Today it has been three weeks since we left our home in the country and headed for the big city. Three long weeks that feel more like several months. Three weeks filled with miracles, three weeks filled with tears, smiles, and laughter. Three weeks of stretching our faith, three weeks of seeing God protect and provide in the darkest moments. Three weeks of missing our Todd and Kristina, three weeks of wondering how we can do this, and knowing that only with God's help and the help of His hands and feet here on eath will it be possible . . .
Three weeks of incredible stress for our family, that has been lightened by the prayers, letters, phone calls, texts, and packages and cards that people have lovingly sent. Three weeks of daily support from the special needs support group in our town which we appreciate more than words can ever, ever say. Three weeks of feeling the warfare raging for our daughter's life and the souls of our family, and three weeks of knowing that God will win in the end, no matter what happens to our earthly bodies. Three weeks of strange foods and three weeks of strange noises waking us up all night long.
And yet in the midst of those three weeks, one thing was a comfort and constant in our life--and that was our room at the Children's House. Clean, airy and comfortable, and ours. And even though the room was small for our family of 4, and then 5, when Katya got out of the hospital, it was enough, and we were happy there. The rest of the house provided a common kitchen, common toys and play area, a generous library with lots and lots of books for all ages, couches for Katya to lay and rest on (which she needs to do a lot) and so on. It was awesome.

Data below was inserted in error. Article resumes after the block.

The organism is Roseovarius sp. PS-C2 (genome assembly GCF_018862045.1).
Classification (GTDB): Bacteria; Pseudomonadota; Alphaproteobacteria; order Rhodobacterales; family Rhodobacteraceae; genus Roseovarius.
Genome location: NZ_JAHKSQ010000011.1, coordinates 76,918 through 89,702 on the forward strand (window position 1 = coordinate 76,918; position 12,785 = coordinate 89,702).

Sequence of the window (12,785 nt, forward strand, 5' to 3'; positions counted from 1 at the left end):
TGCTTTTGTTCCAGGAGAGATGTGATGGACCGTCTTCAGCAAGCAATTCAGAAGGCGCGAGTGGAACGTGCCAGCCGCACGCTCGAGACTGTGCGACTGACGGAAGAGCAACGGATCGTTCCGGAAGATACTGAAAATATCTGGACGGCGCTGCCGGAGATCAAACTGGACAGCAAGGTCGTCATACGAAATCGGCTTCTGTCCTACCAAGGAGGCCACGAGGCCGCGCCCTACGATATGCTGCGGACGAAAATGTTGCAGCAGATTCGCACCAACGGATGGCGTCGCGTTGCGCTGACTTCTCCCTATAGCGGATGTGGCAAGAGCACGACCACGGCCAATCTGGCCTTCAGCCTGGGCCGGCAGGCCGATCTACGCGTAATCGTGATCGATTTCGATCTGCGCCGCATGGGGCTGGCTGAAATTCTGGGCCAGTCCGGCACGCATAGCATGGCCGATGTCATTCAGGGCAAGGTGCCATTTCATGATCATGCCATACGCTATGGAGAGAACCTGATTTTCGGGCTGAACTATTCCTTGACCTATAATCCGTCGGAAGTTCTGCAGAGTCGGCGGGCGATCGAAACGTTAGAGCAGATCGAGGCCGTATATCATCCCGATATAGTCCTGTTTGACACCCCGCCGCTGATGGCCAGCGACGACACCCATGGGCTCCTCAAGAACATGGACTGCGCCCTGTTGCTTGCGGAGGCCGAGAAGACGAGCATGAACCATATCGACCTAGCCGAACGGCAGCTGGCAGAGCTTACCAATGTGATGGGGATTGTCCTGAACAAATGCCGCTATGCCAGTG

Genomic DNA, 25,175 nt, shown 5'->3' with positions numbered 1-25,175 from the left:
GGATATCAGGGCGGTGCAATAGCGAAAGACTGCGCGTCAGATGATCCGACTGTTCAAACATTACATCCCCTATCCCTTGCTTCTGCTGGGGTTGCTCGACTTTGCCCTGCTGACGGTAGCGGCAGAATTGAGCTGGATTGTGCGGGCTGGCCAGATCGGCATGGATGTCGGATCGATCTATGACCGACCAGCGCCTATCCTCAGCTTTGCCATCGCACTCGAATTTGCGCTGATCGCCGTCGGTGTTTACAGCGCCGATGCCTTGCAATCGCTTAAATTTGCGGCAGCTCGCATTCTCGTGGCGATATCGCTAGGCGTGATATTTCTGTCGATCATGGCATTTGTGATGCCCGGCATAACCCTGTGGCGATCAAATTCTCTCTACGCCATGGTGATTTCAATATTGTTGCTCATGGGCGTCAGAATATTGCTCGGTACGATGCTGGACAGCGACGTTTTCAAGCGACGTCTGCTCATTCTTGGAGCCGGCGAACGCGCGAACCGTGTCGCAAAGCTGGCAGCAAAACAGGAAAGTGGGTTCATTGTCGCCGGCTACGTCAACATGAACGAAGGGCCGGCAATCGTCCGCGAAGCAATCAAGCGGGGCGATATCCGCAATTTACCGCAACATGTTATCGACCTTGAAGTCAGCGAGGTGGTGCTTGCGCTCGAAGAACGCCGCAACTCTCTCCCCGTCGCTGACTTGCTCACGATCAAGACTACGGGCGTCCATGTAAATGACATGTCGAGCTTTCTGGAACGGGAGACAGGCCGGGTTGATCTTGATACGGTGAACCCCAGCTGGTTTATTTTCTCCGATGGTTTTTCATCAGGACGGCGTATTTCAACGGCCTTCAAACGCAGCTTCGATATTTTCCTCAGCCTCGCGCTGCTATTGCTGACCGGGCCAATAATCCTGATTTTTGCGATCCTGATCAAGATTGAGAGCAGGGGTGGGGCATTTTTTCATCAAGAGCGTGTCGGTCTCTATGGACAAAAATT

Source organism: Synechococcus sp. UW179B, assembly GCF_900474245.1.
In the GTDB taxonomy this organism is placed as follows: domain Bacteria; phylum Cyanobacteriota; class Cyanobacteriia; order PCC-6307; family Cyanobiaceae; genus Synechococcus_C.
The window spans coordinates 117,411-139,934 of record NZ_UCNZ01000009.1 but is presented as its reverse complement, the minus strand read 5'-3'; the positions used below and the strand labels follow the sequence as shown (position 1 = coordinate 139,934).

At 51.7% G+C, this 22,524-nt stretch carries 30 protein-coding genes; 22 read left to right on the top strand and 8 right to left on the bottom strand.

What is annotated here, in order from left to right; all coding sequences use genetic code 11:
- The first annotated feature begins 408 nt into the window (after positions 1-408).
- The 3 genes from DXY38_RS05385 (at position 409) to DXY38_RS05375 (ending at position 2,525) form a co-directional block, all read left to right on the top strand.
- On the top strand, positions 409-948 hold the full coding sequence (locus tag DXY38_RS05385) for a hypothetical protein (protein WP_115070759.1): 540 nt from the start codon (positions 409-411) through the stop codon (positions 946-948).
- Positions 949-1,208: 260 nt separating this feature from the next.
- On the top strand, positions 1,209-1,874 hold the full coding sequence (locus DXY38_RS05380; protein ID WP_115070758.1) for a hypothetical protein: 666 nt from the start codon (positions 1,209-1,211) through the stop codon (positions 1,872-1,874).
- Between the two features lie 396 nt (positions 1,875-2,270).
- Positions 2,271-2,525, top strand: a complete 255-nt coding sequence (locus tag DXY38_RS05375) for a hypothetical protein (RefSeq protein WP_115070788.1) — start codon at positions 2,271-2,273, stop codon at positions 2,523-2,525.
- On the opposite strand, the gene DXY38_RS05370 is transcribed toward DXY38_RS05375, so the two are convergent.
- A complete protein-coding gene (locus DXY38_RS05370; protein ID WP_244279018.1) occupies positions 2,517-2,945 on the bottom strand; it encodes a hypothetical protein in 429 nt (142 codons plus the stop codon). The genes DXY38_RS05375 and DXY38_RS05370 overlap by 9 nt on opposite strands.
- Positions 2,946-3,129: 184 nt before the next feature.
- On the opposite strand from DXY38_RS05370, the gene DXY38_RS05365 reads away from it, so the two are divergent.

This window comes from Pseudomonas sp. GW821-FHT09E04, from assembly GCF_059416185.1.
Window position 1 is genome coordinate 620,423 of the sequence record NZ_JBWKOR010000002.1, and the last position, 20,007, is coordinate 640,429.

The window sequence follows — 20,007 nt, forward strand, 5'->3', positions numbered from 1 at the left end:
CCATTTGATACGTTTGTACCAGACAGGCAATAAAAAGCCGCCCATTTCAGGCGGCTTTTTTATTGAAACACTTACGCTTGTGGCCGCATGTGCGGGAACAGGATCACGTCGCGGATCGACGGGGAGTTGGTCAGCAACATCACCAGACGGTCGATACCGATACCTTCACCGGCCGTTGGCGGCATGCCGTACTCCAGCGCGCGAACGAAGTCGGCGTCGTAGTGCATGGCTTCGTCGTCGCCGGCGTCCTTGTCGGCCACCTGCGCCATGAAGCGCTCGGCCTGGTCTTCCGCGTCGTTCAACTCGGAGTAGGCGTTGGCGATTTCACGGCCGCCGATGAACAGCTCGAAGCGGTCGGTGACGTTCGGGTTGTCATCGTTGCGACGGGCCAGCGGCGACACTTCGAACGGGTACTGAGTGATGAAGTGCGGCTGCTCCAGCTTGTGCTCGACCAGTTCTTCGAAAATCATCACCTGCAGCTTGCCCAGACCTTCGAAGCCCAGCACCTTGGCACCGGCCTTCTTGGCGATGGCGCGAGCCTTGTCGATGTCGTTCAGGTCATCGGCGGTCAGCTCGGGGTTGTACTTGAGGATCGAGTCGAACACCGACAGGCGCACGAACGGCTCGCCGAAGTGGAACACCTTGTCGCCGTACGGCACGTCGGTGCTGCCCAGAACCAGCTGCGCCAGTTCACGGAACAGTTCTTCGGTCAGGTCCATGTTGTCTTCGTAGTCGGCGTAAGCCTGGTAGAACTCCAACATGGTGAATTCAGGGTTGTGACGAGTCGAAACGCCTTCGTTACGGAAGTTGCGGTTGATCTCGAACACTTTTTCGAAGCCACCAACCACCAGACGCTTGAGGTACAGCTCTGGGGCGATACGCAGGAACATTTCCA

Today we lost that constant comfort. Due to an influx of new families coming into JHH we were told we needed to pack and leave. A friend, Janet, drove 3 hours in with her daughter to help Charity pack and clean as Paul and I were mostly tied up with appointments and tests for Katya this morning at the hospital. We couldn't have done it without Janet's help.
After the van was loaded, I went to check out and settle up our bill. $20 a night for 20 plus nights. I admit, I was struggling with some less than happy feelings. Knowing Katya is very physically weak and needs to spend a large portion of her time laying down and resting made for some not pretty feelings when I contemplated the fact that we were going out into the world without a single place having been found for us yet. I could feel anger pushing and wanting to well up. After all, it's not OUR fault that Katya's care was botched badly by the residents which landed her in PICU fighting for her life, thus extending our time here well beyond what originally had been told to us was a likely scenario. Why should we be punished for it so to speak by losing our one security during this stressful time? Where could we find a place for our little family of 5 to stay? Mixed in with all this pull towards self-pity and anger was also a sense of curiosity to see what God would do. After all, the office manager for Dr. Carson's office had already spent a good bit of time working the phones and trying to find a safe place for us to stay, and was coming up with dead ends every which direction!
While I was feeling a bit sorry for myself, the secretary for today told me that there was no bill to pay--"It's already taken care of!" After I questioned her, I found out that the entire bill had been settled up by several sources, but all in conjunction with the local special needs support group! I was so totally blown away by that, that it kind of helped me get refocused and stop feeling so sorry for our family.